Biomechanical and perceptual evaluation of the use of a servo-controlled power-assistance system in manual wheelchair mobility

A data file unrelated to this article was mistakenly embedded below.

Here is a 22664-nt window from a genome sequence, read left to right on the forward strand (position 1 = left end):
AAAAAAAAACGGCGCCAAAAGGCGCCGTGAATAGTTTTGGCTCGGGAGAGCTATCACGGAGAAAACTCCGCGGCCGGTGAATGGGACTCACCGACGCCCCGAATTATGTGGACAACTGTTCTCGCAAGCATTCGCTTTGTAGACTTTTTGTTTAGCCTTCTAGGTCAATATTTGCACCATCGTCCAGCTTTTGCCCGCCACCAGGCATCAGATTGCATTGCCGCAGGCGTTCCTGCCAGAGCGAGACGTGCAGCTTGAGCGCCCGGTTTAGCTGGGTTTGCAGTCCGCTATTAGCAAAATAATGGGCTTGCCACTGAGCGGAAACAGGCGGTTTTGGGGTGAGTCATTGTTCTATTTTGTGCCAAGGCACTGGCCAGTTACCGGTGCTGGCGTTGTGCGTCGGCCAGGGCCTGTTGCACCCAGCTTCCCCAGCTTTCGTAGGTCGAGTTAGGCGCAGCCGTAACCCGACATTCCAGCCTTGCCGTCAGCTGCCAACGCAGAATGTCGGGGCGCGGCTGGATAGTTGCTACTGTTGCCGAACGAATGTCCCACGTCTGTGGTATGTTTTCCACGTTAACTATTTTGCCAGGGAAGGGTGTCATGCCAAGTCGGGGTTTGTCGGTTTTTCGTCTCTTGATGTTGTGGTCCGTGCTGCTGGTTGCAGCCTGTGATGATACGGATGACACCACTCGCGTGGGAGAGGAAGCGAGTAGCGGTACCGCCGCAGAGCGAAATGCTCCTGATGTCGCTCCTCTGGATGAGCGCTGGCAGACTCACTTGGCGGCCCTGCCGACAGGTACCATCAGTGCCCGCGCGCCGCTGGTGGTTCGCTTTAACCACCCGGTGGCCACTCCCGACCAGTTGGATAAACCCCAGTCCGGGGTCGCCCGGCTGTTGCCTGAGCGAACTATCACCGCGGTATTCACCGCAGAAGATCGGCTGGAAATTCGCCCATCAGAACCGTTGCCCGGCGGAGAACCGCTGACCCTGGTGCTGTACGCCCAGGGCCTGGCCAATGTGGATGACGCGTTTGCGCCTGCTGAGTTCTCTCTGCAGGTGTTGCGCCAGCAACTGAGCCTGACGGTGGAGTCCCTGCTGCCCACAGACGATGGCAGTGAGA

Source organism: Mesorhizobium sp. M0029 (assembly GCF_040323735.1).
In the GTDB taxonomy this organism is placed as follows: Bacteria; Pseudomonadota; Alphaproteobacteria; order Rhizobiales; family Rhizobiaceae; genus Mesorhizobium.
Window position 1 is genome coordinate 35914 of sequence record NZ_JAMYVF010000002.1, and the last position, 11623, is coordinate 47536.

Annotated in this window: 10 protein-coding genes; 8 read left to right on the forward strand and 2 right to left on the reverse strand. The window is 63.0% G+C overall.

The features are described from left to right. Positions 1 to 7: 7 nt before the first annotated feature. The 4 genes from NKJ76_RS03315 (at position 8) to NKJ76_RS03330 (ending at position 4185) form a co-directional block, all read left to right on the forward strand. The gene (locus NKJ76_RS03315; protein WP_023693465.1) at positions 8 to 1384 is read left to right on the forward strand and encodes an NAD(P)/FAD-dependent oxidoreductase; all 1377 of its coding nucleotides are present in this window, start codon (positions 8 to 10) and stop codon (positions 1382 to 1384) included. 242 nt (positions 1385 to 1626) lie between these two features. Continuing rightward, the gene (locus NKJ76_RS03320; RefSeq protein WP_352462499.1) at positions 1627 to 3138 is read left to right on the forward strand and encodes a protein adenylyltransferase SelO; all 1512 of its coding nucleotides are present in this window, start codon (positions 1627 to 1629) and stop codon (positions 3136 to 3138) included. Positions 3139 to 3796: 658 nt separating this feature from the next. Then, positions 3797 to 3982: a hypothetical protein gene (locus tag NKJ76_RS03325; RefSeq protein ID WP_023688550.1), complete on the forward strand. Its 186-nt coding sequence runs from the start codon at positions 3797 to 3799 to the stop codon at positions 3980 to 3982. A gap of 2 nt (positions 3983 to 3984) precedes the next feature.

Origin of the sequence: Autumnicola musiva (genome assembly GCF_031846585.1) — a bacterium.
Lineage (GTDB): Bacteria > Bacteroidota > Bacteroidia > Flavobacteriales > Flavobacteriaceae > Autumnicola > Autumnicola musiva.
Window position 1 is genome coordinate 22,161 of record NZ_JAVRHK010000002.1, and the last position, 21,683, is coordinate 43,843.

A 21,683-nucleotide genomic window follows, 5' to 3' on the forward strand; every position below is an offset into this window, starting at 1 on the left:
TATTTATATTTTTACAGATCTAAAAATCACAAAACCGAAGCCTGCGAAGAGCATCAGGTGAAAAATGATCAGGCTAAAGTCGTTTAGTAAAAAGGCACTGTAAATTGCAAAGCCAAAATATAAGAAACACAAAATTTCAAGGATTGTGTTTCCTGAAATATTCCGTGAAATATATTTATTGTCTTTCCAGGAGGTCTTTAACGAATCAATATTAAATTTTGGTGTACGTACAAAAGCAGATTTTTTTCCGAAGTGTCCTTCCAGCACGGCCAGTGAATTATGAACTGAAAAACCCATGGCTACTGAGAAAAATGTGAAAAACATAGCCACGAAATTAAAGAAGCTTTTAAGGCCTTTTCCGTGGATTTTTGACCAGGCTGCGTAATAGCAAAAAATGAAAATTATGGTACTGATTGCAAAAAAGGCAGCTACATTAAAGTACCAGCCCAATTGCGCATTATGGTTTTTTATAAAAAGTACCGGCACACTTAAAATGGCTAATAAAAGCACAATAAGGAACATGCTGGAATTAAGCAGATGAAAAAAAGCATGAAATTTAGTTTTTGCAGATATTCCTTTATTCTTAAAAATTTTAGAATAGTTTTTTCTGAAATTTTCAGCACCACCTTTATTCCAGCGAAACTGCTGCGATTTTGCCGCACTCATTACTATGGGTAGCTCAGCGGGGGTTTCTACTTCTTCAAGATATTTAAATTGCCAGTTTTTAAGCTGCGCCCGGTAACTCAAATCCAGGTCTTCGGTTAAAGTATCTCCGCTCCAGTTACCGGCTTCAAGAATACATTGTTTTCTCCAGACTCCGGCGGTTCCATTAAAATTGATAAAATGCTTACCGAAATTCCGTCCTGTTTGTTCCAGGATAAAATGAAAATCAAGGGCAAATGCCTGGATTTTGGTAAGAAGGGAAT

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This preliminary study investigated the effect of the implementation of a servo-controlled power assisted mechanism in a manual wheelchair on the demands of the upper limb muscles and the subjects' perception about the effort and difficulty to perform mobility tasks. The electromyographic activity of four upper limb muscles (pectoralis major, anterior deltoids, triceps and biceps) and the rate of perceived exertion and difficulty in six different wheelchair mobility tasks performed by eight subjects were analyzed comparatively with the use of two different wheelchairs: A standard manual device and a prototype of a servo-controlled power assisted wheelchair. The results show that the subjects considered easier and less strenuous to perform most of the wheelchair mobility tasks with the use of the power-assisted chair, in comparison to the manual wheelchair. Data from muscles' activity showed that moving on an ascent ramp with the servo-assisted wheelchair reduced the biomechanical demand on the upper limbs, in comparison with the standard wheelchair. However, the other five mobility tasks did not have the same results, suggesting that the servo-controlled mechanism still needs to be improved to provide consistent benefits for the users in terms of reducing the biomechanical loads during manual propulsion.